The synod took up the question because some have suggested that in promoting greater scriptural preparation and presentation, the church designate “ministers of the word.” Lectors were seen as natural candidates.

It’s interesting that this proposal, while passing overwhemlingly, drew the greatest number of “no” votes than any of the other 54 propositions, most of which passed with fewer than five opposing votes.

5 comments:

Anonymous said...

A couple observations -

The office of Lector is a permanent installation. This is not the role that so many lay men and women have played during the Sunday liturgy. So much of church 'ministry' today is done 'because I get so much out of it.' Not a bad thing, but it begs the question, "What happens when you stop getting anything out of it?" True ministry - service in the image of Christ - is performed despite the fact one gets anything out of it. I pray that people are not installed as lectors simply because it is the flavor of the month.

For the most part, those who are currently installed to the office of Lector in the Church (almost exclusively those preparing for the priesthood or permanent diaconate) have received (or are in the process of receiving) an advanced degree in theology. They have dedicated their lives to learning and studying the Word of God. It is a lot more than volunteering to read a scripture passage at Mass once a month.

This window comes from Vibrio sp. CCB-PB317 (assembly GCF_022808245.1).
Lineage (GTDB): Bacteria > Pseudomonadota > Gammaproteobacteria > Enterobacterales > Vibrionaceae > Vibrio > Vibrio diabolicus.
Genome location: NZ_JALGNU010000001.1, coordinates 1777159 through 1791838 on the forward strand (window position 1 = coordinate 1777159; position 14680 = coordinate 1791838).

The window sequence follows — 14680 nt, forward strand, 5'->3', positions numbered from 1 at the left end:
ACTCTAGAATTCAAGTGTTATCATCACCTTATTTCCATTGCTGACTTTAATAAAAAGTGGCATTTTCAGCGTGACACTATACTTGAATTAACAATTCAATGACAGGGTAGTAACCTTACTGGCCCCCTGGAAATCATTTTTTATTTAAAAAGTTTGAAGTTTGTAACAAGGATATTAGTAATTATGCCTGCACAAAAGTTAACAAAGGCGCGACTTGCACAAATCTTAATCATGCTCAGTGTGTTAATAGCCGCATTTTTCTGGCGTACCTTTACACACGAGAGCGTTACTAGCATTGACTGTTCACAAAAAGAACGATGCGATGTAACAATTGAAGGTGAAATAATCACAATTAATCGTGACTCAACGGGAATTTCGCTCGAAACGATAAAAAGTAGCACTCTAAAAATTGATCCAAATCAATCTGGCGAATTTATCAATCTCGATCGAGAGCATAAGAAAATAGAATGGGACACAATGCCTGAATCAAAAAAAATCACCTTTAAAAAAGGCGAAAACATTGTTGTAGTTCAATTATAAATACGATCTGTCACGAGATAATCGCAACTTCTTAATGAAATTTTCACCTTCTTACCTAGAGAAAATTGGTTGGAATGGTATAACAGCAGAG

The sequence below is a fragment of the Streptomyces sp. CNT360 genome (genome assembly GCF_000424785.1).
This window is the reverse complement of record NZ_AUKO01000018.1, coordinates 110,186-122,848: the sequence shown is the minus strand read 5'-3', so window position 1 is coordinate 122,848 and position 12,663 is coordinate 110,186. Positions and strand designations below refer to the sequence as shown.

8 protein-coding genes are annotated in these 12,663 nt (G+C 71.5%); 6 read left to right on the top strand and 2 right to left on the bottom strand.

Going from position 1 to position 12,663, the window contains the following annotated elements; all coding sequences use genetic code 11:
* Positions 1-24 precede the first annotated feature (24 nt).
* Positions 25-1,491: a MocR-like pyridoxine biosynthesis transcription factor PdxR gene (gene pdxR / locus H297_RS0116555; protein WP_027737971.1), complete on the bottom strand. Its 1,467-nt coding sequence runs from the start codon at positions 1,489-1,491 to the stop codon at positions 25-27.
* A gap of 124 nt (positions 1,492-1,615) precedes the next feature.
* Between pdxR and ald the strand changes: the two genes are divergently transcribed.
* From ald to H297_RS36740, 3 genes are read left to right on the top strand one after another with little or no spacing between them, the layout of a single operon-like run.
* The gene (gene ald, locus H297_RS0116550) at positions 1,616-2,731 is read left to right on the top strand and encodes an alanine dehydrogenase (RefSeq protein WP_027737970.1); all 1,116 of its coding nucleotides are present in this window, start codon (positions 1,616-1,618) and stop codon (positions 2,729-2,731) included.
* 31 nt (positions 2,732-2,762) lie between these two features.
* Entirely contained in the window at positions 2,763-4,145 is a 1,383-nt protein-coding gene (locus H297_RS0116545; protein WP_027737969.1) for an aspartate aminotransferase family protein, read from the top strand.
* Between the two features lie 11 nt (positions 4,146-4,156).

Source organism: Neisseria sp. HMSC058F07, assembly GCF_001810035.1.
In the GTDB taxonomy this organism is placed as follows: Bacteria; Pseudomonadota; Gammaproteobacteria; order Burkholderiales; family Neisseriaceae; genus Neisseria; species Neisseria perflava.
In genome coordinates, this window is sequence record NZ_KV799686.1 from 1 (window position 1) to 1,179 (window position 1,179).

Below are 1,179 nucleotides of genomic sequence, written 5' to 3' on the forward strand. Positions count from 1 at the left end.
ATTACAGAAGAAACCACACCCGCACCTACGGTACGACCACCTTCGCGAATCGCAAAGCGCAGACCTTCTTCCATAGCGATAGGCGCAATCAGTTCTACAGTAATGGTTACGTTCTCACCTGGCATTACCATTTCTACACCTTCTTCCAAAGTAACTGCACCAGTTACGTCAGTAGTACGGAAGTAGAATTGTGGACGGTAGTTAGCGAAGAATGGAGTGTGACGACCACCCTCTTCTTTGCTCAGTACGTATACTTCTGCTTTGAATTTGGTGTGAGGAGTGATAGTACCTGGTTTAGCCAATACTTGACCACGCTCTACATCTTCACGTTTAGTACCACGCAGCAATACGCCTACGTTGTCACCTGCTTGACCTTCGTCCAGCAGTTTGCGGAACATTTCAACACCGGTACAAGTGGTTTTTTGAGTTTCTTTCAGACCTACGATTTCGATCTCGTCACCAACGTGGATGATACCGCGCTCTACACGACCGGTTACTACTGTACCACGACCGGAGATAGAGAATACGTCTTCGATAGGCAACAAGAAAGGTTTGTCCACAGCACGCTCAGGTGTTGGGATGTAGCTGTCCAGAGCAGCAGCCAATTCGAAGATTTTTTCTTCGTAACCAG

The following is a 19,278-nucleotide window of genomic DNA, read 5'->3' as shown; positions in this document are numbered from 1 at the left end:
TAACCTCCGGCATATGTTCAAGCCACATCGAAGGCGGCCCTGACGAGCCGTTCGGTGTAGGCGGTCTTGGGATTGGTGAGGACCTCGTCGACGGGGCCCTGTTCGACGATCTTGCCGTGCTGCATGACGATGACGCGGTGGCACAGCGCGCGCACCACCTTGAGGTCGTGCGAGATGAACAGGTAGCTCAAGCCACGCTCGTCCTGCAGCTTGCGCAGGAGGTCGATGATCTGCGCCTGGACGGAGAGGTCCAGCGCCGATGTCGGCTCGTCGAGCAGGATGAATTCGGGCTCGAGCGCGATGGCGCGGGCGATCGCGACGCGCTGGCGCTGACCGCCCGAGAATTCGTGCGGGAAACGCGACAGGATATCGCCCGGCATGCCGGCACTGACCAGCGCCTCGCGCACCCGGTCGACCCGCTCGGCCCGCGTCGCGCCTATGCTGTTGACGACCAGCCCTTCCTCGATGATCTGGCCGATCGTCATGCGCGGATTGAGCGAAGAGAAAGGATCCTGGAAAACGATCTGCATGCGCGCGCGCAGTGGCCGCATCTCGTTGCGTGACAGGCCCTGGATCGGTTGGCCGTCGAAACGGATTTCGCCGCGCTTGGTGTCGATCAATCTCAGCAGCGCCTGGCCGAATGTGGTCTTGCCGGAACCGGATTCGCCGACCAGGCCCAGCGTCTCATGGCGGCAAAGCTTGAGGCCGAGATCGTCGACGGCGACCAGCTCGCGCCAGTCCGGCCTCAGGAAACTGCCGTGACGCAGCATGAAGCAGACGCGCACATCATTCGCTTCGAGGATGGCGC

I welcome this proposed change for several reasons:

1) It will provide an framework for properly forming lay people for service during the Liturgy. The office of Lector will not be something that one obtains by signing up at a ministry fair and attending an hour-long workshop once a year. Intensive study of the scripture will be required, and ongoing continuing education would be presumed. The quality of proclamation can only improve as a result.

2.) It will reorient the nature of Church service. A vocation is not something we 'decide to do.' It is a calling. Someone else - God - commands us to do something on His behalf. When we answer "yes" that has serious, and life long, implications.

3.) Lectors are installed by, and are responsible to, the bishop. I think this is an excellent opportunity to catechize more people of the fact that the Local Church is NOT the parish. It is the diocese. The bishop - not the pastor (or the members of a parish) - are responsible for the oversight of the Church.

In short, if approved, this is an opportunity to provide increased catechesis on the nature of Church.

Keep in mind, the Office of Lector is no longer one of the Minor Orders. Those were abolished by Pope Paul VI long ago. This is something different. It would be a sacramental sign of the responsibility each of the faithful has to read the Word, learn about the Word, and proclaim that Word with their lives.

standing maryanna said...

I thank you for your thoughtful comment, anonymous. I would really be doing my readers a disservice if I followed my own guidelines and deleted your post.